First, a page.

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1% of Smartphone users consume more than half of the mobile downlink capacity

|January 6 2012 |Smart Phones, Mobile Operators, market research


Arieso – a company that specializes in optimizing mobile networks and improving mobile network performance has published a special report titled “Recent Smartphone Trends & the Extreme Data User”. Arieso conducted this survey on a Tier-I market (which could be any of the developed countries or a combination of urban cities from western world). Also, the study was performed over 100 smartphones and non-smartphone devices each of which is represented by 1000 users. So, all-in-all 100,000 users were sampled. Based on the smartphone usage data and mobile network traffic consumption pattern by the smartphone users, they have discovered some astounding patterns:

  • Just 1% of smartphone users consume roughly half of the mobile downlink data. Think about this for a minute. The mobile operators have to work that much harder to keep up with the demands of this 1% extreme power users!
  • There is an explosive growth in mobile data consumption, placing an unprecedented pressure on mobile networks and operators.
  • iPhone 4S users are the most demanding smartphone users, consuming as much as 2 times data as of iPhone 4 users and 3 times as much data as iPhone 3GS users. This is not surprising because iPhone users are one of the most active users even in photo sharing websites such as flickr and picassa. For instance, the flickr camera statitics reveals that iPhone 4 is the most popular camera used by the flickr community. Think about this. Other popular cameras such as Nikon D90, Canon Mark II, Canon Rebel T2i and Canon EOS 7D rank lower. Even among the popular camera smartphones iPhone 4, iPhone 3G and iPhone 4S and iPhone 3GS occupy the top 4 slots. Only HTC EVO 4G is the non-apple phone in the top-5 list.
  • The smartphone penetration is increasing and the smartphone usage pattern is becoming more demanding. A deadly combination. It’s about time Mobile networks wake up and invest accordingly.

The study rationalizes the finding by claiming that the devices such as iPhone 4S have advanced hardware and networking capabilities including 8 MP Camera, A5 processor, 1080p HD Video capturing, iCloud processing. All these photo sharing, social networking, video watching, video uploading, multi-user online gaming is placing a tremendous pressure on the mobile networks.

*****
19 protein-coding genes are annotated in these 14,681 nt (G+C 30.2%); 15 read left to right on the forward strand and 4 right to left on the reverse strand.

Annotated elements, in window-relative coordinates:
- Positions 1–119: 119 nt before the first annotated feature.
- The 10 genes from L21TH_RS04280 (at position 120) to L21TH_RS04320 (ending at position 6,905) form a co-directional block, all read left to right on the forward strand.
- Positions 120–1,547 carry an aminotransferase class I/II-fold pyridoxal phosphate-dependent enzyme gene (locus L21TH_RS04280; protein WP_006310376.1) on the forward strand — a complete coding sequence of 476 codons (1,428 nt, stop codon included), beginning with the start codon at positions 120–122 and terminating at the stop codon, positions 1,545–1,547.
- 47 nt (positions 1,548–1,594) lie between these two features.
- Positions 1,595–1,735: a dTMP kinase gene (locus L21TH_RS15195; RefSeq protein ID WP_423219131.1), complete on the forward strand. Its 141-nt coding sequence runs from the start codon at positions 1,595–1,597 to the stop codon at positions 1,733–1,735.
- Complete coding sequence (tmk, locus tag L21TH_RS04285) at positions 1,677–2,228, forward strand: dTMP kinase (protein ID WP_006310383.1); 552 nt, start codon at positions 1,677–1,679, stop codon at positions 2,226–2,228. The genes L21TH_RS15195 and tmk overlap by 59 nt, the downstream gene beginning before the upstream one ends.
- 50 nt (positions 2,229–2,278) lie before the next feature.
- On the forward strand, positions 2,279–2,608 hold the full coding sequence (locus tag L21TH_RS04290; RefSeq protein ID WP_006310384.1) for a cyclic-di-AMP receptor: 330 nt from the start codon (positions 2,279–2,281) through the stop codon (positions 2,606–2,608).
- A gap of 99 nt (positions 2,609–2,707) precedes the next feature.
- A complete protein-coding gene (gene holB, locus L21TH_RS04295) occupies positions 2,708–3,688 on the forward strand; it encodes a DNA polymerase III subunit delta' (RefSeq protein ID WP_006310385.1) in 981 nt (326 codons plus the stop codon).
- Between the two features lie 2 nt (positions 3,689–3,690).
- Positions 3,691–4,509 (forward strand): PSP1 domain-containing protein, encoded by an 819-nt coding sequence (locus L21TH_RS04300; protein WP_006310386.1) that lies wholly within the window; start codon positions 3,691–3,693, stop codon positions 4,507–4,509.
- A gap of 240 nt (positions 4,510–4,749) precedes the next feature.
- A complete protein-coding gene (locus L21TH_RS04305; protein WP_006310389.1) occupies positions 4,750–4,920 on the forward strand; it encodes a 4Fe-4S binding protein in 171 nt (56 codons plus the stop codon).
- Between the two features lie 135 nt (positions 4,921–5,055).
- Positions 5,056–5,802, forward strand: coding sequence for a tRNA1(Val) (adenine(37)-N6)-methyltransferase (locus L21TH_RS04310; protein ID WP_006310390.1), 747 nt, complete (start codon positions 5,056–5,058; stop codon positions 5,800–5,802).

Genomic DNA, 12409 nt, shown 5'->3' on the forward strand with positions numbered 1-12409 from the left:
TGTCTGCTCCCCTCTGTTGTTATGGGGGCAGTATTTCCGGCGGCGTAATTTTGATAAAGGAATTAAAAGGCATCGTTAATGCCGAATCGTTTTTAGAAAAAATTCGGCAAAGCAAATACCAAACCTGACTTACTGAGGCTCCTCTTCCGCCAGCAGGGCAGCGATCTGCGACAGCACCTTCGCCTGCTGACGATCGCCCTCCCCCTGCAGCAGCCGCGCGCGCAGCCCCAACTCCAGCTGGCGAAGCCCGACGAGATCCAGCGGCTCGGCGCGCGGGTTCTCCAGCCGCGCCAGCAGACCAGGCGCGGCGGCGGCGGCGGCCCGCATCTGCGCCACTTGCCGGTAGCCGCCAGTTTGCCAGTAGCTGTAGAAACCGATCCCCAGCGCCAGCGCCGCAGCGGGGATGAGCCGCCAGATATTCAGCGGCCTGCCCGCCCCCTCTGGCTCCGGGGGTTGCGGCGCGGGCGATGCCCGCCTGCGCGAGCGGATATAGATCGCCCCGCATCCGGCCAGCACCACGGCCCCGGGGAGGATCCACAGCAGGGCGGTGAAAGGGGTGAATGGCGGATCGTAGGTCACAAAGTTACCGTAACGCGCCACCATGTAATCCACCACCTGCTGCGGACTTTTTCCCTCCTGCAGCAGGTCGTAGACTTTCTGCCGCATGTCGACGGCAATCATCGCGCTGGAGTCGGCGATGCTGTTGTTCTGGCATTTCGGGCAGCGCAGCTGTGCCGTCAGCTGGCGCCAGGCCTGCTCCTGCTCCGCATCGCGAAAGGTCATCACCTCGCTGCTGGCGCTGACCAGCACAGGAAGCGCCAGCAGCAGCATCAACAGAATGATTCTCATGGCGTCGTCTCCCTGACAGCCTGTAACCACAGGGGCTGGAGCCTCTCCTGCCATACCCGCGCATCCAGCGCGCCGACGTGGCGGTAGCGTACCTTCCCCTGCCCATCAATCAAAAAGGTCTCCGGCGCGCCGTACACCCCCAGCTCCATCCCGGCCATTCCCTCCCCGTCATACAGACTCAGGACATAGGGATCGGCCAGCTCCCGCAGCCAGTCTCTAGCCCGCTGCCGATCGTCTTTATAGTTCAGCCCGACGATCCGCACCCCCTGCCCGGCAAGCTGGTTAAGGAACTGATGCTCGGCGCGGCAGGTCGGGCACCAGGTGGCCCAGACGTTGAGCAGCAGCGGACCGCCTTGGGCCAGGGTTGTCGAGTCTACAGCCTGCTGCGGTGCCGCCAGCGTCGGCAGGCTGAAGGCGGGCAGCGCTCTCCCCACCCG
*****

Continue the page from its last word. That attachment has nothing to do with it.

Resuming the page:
Dr. Michael Flanagan, CTO of Arieso summarizes: “The introduction of increasingly sophisticated devices, coupled with growing consumer demand, is creating unrelenting pressure on mobile networks. The capacity crunch is still a very real threat for mobile operators, and it looks set to only get harder in 2012. The mobile industry needs new investment and new approaches to boost network performance and manage the customer experience”.

“While the report provides general trends, the studies on which they’re based demonstrate the importance to operators of understanding the increased consumption each type of smartphone brings. Despite stark industry warnings, mobile operators are still playing ‘Guess Who?’ with their subscribers,” continued Flanagan.

“Without adequately preparing networks to support the new generation of smart devices, operators risk spiralling and misplaced operational expenditure and delivering a sub-par quality of experience to customers. It’s critical that operators redouble their efforts to limit the impact of this inevitable squeeze.”

Mobile Operator’s Response and Strategy

Mobile Operators have been employing a wide variety of strategies to tackled the demands of the extreme users. One of the most popular ways is data throttling wherein the data transfer rate is dropped once a threshold data transfer limit has been reached. Second strategy is to price it in such a way that the extreme users take a note before downloading ruthlessly! Sometimes, the mobile operators place a restriction on certain apps and websites that they claim to be consuming a large amount of data.  Most recently, operators are deploying micro cells across areas where the extreme users reside. These micro cells essentially offloads the mobile traffic to fixed line.

Souce: http://www.arieso.com/news-article.html?id=89


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